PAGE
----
Tuesday, September 12, 2017

Escaping Insanity: A Cruising Trip Report. Day 5: Tortola! - Spending our 20th Anniversary in a Bath(s) in Another Country, Part 1

I'm going to preface this post by mentioning that I am writing this only a few days after Hurricane Irma devastated many of the islands that we visited on this cruise; in particular, the British Virgin Islands, along with the U.S. Virgin Islands, received extensive damage.  While I write this day's events with the same style that I have thus far done so with the rest of the report, you may notice that there is a significant increase in the pictures included.  This is intentional: while these islands begin the rebuilding process, I want people to remember the way it was prior to the damage rather than remembering the impact that Irma had.  That being said, please keep in mind that it will take time and money for the residents of these islands to attain some semblance of normalcy.  I do not want to include any one particular organization; if you feel so inclined, I'm sure that any donation will help the people of the islands that so many love.

With that...let's get going!

Need to see the previous day?  Please click HERE.

Daily Planner for Day 5

I set my Garmin Watch to start vibrating around 5:45, and I quietly got out of bed soon after.  Following the same protocol as the previous day, I grabbed the GoPro and mounted it outside on the left balcony divider.  I started the time lapse just in time, because the pilot’s boat was heading towards us.  The other three were stirring, so I got ready first while they worked on waking up.  I think it was around this time that both Sheri and I realized that today was our 20-year Anniversary.  We exchanged cards and read them for a couple of moments…quick kiss, and then back to the grindstone, as we had a tight schedule in the morning.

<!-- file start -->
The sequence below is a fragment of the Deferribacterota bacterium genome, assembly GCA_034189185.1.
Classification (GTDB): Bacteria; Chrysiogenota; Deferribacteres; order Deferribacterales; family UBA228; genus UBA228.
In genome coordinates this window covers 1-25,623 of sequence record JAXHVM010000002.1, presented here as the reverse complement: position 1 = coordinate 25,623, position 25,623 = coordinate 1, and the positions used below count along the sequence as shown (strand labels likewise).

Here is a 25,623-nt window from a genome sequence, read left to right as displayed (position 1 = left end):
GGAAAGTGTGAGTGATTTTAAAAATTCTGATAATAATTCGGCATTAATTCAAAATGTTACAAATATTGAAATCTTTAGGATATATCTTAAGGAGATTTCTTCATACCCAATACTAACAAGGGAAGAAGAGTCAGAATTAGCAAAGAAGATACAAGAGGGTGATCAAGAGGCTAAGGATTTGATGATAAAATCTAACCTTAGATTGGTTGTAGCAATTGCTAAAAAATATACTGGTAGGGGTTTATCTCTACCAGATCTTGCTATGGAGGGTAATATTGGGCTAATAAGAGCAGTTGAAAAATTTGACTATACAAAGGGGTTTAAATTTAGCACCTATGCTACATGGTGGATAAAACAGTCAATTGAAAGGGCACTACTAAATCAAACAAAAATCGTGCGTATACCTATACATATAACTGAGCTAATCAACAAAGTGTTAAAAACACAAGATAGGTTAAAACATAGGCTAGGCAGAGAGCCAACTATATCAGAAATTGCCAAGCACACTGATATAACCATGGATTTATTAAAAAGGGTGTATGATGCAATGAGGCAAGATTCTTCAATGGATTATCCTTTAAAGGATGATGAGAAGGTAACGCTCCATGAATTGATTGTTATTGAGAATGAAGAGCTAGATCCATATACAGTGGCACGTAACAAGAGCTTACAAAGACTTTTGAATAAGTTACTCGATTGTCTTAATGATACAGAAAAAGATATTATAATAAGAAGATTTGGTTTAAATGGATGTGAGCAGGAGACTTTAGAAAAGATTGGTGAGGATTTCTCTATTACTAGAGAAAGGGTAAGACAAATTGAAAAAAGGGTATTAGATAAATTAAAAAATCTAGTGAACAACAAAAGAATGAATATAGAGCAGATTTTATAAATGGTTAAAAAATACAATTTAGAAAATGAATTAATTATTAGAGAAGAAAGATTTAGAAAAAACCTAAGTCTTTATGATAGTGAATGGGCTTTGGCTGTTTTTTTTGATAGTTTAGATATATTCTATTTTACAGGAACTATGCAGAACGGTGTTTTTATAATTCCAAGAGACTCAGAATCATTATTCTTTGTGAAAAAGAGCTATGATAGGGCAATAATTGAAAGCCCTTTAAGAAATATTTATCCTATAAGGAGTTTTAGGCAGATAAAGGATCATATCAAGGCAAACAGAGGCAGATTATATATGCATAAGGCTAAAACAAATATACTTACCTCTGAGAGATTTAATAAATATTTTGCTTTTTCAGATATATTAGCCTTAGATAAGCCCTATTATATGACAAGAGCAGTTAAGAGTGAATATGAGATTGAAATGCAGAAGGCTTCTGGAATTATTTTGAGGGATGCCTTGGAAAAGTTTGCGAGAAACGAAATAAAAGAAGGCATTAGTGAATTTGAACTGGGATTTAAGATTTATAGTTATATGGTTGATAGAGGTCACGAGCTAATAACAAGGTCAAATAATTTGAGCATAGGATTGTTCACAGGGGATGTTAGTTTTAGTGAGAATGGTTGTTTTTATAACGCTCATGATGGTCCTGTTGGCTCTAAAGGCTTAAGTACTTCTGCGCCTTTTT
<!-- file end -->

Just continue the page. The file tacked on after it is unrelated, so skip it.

Don’t worry…that wasn’t the extent of our anniversary celebration.  More to come later on that.

We flew up to Garden CafĂ© around 6:30 and found it to be eerily quiet.  We felt like we could have run around the entire buffet area naked without anyone seeing us.  Still, we opted for a quick grab-and-go with some fruit and headed back to our stateroom for final prep for our excursion to Virgin Gorda and the Baths.  Sheri was bust getting a day bag prepped, while I worked on getting everyone’s waterproof phone cases set up for the day.

Coming into Tortola:

At 7:00, we were at our meeting point for the excursion…the Escape Theater.  We received a few quick instructions and were soon following an escort off the ship.  It was a short 5- to 7-minute walk from the gangway to the area where our ferry was waiting for us.  I contemplated sitting up on the open-air top of the ferry, but I had previously read about how rough this passage could be; 30-40 minutes of constant slamming into the swells might have done Sheri and Aaron in, so I suggested we headed to the lower level indoors.

Yeah…that was a good decision.

Once we were full, we left the dock and floated slowly by the Escape, which made for a good photo opportunity.  Once we cleared the primary waters of Road Town, they opened up the throttle, and the sea started throwing her swells at us.  Immediately, Sheri looked for the nearest life saver and contemplated putting it on.  Aaron did his best to not turn green.

Eric and I put our hands in the air and treated it like a roller coaster ride (complete with an occasional, “WHEEEEEE….GO FASTER!!!  LET’S GO UPSIDE DOWN!!!”).